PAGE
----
Fewer summonses issued to drivers for blocking emergency vehicles: Traffic Police
- POSTED: 26 Jul 2014 18:18
- UPDATED: 29 Jul 2014 12:18
The number of drivers summoned for failing to give way to ambulances and fire trucks has dropped. There were nine in 2013 - a 50 per cent drop from five years ago, according to Traffic Police data.
SINGAPORE: A video of a car refusing to give way to an ambulance in Singapore made the news in 2013 - the driver was given a S$160 fine and four demerit points. Cases like this have dropped, according to data from the Traffic Police.
In 2009, 19 drivers were summoned for failing to give way to emergency vehicles such as ambulances, fire engines and police vehicles. This number fell to nine in 2013, and in the first half of 2014, there were only three such cases.
However, one traffic expert said it is too early to celebrate. Gopinath Menon, adjunct associate professor at Nanyang Technological University, said: "They look encouraging, but what I feel is that maybe we're only catching the tip of the iceberg. We don't know exactly how many people are not giving way... If you take places like the US, Japan, and the UK, we're nowhere near that type of courtesy."
Paramedic Naomi Wee, who has been with the Singapore Civil Defence Force for six years, agreed. She said there's been no difference in motorist behaviour from three or five years ago. Ms Wee added: "Motorists are still a bit hesitant to give way to emergency vehicles. They wait till we're pretty close behind them before they would move over to the next lane."
The delay could be seconds, but if every car hesitates, it adds up - and in an emergency, every second counts.
The chance of surviving a heart attack drops by 10 per cent for every minute that passes - but it goes beyond that. After a heart attack, stroke, or traumatic injury, every second could determine the quality of recovery of the patient, and it could mean the difference between recovery and permanent disability.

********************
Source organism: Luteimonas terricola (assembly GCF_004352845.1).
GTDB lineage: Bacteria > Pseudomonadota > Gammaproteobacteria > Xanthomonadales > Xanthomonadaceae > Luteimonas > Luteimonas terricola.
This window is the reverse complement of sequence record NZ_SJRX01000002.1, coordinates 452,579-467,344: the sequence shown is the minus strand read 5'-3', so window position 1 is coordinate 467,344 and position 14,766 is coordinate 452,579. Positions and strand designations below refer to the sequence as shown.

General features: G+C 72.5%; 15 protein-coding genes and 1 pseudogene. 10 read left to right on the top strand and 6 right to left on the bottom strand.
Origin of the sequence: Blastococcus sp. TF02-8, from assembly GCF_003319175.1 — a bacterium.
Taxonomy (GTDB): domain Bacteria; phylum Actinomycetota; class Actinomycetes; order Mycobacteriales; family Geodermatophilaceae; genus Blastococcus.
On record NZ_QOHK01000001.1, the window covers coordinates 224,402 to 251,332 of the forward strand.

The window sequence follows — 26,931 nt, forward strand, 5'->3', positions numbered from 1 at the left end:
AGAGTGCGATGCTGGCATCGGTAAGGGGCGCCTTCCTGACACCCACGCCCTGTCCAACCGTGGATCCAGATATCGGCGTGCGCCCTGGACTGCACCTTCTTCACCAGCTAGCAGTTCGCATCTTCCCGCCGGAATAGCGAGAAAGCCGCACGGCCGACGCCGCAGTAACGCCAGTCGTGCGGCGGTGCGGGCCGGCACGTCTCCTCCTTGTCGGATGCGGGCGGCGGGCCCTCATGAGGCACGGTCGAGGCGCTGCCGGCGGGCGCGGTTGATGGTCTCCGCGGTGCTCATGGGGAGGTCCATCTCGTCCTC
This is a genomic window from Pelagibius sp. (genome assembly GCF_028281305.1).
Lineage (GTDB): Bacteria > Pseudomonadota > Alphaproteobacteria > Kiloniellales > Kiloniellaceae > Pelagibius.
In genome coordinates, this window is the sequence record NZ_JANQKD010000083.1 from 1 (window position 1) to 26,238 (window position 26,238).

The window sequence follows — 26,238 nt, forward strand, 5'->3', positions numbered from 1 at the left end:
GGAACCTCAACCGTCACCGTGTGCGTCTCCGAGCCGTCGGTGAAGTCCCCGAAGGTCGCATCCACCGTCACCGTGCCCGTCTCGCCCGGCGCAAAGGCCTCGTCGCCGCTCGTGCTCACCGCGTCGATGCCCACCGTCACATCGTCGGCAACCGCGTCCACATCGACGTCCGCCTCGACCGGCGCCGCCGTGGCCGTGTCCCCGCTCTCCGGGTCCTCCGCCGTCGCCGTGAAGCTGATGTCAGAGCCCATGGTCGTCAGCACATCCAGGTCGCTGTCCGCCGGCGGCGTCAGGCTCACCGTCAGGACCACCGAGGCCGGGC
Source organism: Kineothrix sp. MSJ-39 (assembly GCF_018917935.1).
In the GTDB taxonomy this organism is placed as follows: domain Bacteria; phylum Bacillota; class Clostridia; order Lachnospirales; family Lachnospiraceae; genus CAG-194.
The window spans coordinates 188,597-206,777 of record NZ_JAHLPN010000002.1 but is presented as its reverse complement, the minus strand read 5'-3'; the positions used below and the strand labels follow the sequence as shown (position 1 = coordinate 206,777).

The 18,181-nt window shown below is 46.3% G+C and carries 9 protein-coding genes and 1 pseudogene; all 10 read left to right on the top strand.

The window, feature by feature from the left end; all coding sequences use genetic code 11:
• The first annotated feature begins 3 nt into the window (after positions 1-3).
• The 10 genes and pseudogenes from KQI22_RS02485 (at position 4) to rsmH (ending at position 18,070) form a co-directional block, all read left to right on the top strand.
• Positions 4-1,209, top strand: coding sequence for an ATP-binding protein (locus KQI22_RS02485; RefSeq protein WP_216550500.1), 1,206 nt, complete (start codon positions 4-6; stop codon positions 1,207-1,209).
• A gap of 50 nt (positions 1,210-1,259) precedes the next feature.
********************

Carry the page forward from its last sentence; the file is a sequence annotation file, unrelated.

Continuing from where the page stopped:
"The brain will start to have irreversible brain damage after six minutes of no oxygen," said Ms Wee. "So even though the person may have survived, that does not necessarily ensure they're able to resume normal daily functions."
Education on the consequences of prolonging a medical emergency is crucial, but so is the more practical question of how to give way, especially in a traffic jam, said NUS sociologist Paulin Straughan.
She added: "This is something that unless you search for information, you would actually not be able to find it overtly. 'Give way to ambulance' is a thought process. So the next question is, how? So perhaps on (EMAS electronic signboards), graphics could show what cars should be doing."
There were close to 150,000 emergency calls for help in 2013.
Since congestion on the roads is not likely to ease, whether Singapore's emergency services can do their life-saving work well will depend, increasingly, on the goodwill of other drivers.
Addressing this, Ms Wee urged motorists to spare a though for those in the ambulances.
She said: "I would like motorists to always put themselves in the place of the patient's family members, who are sitting in the front with us, and ask yourself - if that were your loved one in the ambulance, how would you respond and how would you want other motorists to respond."